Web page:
The second crucial need is a breach of the duty of care, which can be better understood through case laws.A plaintiff must show that the defendant owed him a duty of care in addition to proving that the defendant breached his obligation to the plaintiff. Thus, a defendant violates such a responsibility when he or she fails to fulfill it with reasonable care. In other words, as stated in the case of Blyth v. Birmingham Waterworks Co (1856),a violation of a duty of care indicates that the person who has an existing duty of care should act sensibly and not omit or commit any act that he is required to do or not do. In simple words, it refers to a failure to meet a standard of care.
In the case of Ramesh Kumar Nayak vs. Union of India (1994),the post authorities failed to keep a post office's compound wall in good condition, resulting in the defendant's injuries. The postal authorities were found to be accountable since they had a duty to maintain the post office buildings, and the collapse occurred as a result of their failure to do so. As a result, they were obligated to pay compensation.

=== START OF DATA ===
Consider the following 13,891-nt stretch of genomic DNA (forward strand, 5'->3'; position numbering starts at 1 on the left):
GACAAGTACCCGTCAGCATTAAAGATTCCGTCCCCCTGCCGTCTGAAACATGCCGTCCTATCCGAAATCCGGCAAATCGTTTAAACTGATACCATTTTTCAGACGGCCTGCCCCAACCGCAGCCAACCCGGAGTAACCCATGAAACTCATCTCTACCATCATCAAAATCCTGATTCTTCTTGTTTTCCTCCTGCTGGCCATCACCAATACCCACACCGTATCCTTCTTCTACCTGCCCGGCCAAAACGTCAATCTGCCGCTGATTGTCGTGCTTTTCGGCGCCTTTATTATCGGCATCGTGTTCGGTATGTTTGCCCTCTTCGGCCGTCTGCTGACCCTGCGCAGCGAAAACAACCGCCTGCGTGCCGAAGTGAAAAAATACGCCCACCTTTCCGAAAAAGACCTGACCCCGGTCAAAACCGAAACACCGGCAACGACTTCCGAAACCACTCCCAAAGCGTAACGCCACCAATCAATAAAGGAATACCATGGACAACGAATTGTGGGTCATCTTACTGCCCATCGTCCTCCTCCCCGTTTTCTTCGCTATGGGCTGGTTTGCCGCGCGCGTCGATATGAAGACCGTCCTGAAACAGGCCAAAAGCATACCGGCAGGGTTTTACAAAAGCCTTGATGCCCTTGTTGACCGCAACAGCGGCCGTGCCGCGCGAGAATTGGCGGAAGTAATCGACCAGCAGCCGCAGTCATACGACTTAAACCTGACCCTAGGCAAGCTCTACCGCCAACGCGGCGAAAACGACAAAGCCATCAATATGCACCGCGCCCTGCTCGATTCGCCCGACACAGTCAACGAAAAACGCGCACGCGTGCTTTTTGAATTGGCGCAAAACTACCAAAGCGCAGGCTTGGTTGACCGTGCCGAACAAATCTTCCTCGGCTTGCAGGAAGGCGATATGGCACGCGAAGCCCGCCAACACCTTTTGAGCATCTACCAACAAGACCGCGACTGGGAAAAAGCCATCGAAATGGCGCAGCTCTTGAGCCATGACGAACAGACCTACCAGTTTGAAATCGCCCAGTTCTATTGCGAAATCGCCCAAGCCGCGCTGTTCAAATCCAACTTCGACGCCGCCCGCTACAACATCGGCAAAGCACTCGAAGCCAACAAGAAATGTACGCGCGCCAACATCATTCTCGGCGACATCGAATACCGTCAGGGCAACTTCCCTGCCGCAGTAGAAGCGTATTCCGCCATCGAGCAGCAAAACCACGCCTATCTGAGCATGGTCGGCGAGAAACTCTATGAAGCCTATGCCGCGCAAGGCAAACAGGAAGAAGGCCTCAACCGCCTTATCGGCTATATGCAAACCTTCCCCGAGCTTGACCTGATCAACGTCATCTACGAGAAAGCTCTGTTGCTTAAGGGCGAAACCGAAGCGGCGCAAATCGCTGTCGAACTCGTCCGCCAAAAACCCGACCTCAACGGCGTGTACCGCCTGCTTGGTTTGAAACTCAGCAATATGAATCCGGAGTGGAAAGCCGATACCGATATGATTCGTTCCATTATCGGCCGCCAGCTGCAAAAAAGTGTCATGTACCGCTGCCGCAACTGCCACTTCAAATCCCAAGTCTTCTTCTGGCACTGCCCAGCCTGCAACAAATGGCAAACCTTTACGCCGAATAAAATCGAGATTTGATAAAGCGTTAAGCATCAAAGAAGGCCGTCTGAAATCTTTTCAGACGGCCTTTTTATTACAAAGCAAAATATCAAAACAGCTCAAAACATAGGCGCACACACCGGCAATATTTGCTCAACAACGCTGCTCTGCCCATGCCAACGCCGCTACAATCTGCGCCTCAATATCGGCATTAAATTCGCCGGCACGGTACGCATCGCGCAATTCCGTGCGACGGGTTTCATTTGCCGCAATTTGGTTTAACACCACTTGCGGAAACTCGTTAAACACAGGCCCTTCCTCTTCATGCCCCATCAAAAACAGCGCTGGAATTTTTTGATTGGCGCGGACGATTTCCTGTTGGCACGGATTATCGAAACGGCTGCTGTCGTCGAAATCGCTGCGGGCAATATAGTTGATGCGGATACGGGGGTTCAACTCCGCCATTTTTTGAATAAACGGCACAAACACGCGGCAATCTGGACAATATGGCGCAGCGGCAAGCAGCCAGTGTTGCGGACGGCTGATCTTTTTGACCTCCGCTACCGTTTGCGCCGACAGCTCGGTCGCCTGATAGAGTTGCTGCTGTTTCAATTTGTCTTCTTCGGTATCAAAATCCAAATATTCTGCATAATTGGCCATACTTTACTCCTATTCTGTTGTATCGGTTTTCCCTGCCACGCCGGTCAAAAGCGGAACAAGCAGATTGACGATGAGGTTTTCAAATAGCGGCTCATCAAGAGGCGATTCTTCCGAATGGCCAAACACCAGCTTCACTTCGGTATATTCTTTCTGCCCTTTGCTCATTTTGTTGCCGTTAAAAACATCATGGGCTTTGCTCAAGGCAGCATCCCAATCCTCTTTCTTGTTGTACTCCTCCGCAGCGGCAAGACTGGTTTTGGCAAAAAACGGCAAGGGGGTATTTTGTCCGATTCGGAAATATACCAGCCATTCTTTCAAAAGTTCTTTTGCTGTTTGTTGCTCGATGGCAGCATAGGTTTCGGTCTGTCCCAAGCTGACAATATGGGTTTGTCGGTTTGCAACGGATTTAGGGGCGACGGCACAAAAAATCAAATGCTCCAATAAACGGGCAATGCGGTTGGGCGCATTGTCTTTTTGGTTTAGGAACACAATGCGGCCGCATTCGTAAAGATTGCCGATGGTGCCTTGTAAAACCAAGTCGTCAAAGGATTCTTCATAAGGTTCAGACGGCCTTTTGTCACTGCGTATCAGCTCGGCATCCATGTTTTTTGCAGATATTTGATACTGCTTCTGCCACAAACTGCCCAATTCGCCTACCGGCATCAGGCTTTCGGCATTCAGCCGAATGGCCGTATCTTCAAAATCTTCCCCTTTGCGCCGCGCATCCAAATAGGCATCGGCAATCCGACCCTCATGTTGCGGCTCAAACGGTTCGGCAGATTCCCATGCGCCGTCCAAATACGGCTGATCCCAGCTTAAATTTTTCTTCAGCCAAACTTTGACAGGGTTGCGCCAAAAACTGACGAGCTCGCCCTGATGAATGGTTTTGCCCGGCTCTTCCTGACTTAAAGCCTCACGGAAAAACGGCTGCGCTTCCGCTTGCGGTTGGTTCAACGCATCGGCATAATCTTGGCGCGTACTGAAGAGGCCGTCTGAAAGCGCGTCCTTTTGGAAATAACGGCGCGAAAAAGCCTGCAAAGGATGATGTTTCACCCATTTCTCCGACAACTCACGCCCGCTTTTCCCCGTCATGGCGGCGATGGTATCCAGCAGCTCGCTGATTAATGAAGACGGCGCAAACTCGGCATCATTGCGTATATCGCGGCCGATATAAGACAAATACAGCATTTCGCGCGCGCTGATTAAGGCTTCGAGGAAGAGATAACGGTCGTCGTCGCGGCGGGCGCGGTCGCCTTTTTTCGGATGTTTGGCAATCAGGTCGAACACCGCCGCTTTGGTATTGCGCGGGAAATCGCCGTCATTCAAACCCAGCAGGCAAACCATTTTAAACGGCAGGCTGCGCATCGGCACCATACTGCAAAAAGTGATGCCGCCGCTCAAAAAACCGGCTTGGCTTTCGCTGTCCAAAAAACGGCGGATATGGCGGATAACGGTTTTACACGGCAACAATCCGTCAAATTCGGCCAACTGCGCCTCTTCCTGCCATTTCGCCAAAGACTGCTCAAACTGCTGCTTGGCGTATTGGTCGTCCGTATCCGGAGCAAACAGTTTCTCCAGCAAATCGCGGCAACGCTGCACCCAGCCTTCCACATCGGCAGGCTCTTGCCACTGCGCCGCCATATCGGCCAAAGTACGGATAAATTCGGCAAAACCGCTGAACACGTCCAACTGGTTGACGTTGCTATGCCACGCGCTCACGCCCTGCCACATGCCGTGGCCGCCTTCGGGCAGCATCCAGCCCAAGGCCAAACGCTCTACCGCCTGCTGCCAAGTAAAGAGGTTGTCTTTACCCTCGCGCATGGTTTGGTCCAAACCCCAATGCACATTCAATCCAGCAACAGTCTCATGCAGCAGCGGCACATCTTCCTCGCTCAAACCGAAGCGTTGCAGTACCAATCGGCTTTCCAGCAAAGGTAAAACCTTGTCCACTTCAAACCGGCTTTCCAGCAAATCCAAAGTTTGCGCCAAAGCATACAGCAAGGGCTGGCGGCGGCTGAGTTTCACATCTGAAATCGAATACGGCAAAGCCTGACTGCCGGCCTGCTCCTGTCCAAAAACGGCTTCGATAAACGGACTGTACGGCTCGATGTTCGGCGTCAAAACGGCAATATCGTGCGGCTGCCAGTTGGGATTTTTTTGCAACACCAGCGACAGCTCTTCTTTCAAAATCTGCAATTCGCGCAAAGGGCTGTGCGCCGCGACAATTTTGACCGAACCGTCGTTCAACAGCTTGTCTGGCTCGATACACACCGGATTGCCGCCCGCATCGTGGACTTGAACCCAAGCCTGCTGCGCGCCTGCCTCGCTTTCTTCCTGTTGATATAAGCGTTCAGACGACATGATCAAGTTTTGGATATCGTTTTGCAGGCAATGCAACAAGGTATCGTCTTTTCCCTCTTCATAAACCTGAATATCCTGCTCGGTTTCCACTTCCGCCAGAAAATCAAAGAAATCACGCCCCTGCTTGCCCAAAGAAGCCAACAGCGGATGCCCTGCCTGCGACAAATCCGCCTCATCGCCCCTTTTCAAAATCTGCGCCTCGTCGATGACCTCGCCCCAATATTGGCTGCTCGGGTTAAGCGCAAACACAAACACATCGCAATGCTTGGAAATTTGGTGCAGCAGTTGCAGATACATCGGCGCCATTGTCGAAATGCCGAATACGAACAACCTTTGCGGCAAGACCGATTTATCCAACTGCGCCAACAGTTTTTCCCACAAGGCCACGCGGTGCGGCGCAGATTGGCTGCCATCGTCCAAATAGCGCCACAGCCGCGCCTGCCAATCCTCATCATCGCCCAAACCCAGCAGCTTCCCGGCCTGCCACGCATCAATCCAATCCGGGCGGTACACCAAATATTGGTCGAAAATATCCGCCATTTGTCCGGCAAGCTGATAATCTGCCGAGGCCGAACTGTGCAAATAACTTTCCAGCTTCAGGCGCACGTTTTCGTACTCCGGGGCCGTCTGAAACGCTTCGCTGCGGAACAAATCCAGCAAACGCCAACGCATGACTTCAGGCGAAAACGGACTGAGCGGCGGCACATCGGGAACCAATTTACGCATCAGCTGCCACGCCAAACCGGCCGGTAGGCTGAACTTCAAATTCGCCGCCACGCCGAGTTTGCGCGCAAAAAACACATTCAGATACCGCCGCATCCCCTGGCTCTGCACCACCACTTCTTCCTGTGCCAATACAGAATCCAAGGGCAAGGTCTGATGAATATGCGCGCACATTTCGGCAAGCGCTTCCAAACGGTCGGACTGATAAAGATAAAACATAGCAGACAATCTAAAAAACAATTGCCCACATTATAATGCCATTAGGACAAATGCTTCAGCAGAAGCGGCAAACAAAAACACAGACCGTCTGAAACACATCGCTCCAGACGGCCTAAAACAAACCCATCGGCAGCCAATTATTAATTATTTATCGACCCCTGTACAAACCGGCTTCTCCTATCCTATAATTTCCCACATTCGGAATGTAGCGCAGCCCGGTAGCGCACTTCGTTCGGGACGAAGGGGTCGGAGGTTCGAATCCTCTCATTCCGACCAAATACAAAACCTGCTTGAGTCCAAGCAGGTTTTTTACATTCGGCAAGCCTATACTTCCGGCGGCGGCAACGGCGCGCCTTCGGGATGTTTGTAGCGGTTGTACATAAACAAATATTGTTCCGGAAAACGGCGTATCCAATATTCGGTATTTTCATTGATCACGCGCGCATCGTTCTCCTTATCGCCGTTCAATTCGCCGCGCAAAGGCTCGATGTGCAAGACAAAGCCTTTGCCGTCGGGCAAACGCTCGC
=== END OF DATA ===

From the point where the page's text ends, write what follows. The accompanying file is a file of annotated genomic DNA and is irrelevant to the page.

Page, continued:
Another interesting case to mention isMunicipal Corp. of Delhi v. Subhagawanti (1966),in which a clock tower in Chandini Chowk, Delhi, collapsed, killing several people. The construction to note here was 80 years old, compared to the typical life of 40-45 years. The court ruled that because the Municipal Corporation in charge of the tower failed to conduct periodic inspections and make necessary repairs, it was obliged to pay compensation.